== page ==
Speaking out: Adam Boland. Photo: Sasha Woolley
Wake Up executive producer Adam Boland has revealed the depths of the breakdown and depression that struck him after he launched the Ten breakfast show last month.
In a piece published on news and opinion site The Hoopla, Boland writes that although he was diagnosed with bipolar disorder in 2007, the breakdown he suffered last month was "worse than anything I'd experienced".
"It involved police, an ambulance and time confined to a ward that I never want to see again," he says, under the headline 'Adam Boland and his black dog'.
Three days after the November 4 launch of Wake Up and its sister program Studio 10, Channel Ten announced Boland was taking indefinite sick leave.
Boland briefly returned to work before taking further leave in late November.
He has "no real memory" of what was broadcast on the day the shows launched, he writes.
After spending the day "pacing, rambling and even fitting", he was taken to hospital, after which a two-week period of deep depression began.
In revealing his experiences, Boland writes that he hopes to address public ignorance about mental illness.
"It genuinely saddens me that many people still don't see mental illness in the same way they'd view any other form of sickness," he says.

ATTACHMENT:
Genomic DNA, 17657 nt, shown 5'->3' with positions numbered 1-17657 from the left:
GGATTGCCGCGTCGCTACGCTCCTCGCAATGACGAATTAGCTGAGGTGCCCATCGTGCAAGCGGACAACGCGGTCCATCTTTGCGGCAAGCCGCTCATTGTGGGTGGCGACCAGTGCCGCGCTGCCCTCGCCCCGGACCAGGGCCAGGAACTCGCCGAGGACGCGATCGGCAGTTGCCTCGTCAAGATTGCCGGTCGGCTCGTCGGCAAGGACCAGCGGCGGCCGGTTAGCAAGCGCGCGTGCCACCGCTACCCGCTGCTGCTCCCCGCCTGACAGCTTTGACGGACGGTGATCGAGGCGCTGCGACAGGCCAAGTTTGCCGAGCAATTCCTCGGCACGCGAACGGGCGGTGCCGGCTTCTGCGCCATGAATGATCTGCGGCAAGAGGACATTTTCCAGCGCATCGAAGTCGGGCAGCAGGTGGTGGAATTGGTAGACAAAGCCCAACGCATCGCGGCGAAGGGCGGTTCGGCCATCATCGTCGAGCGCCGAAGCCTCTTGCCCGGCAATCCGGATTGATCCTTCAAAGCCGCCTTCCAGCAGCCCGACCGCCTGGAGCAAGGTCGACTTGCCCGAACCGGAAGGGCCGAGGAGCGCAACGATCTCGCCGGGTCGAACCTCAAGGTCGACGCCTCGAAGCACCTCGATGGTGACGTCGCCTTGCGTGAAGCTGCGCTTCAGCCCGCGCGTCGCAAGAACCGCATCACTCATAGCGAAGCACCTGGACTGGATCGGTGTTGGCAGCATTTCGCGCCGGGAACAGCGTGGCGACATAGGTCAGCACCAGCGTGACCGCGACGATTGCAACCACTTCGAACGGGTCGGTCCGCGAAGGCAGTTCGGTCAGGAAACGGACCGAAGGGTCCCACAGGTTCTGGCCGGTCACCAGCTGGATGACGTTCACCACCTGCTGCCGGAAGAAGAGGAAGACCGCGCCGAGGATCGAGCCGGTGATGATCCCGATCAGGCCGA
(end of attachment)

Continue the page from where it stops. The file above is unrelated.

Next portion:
Those attitudes included a stranger telling him via Twitter to "man up", and even extended to a discussion on Studio 10 that trivialised the condition of English batsman Jonathan Trott.
"These are people I respect. Intelligent people. It struck me then that we have much to do. And when I say us – I especially mean the media," he writes.
With a diagnosis of biological melancholic depression, Boland writes that he has been prescribed a "powerful cocktail of drugs" that have helped him to feel "normal".
"I'm no longer scared. I'm no longer down. I feel 'normal' and am keen to return to work next week," he writes.
Boland also tells of his regret that he stopped taking drugs he was prescribed after his bipolar diagnosis in 2007, due to the effect on his mind and creativity.
Boland first publicly revealed he had bipolar disorder in an interview with Fairfax Media's Good Weekend magazine in 2008.
The executive producer talked again about his condition with in Fairfax Media's News Review August after he took over the position as Ten's morning TV director.
After debuting with 52,000 viewers, Wake Up's ratings sank to about 27,000 by late November (its Seven and Nine competitors, Sunrise and Today, each pull more than 350,000 viewers, while ABC's News Breakfast draws more then 100,000 across two channels). On November 20, Boland announced the departure of one of the show's three co-hosts, Natasha Exelby, citing poor chemistry.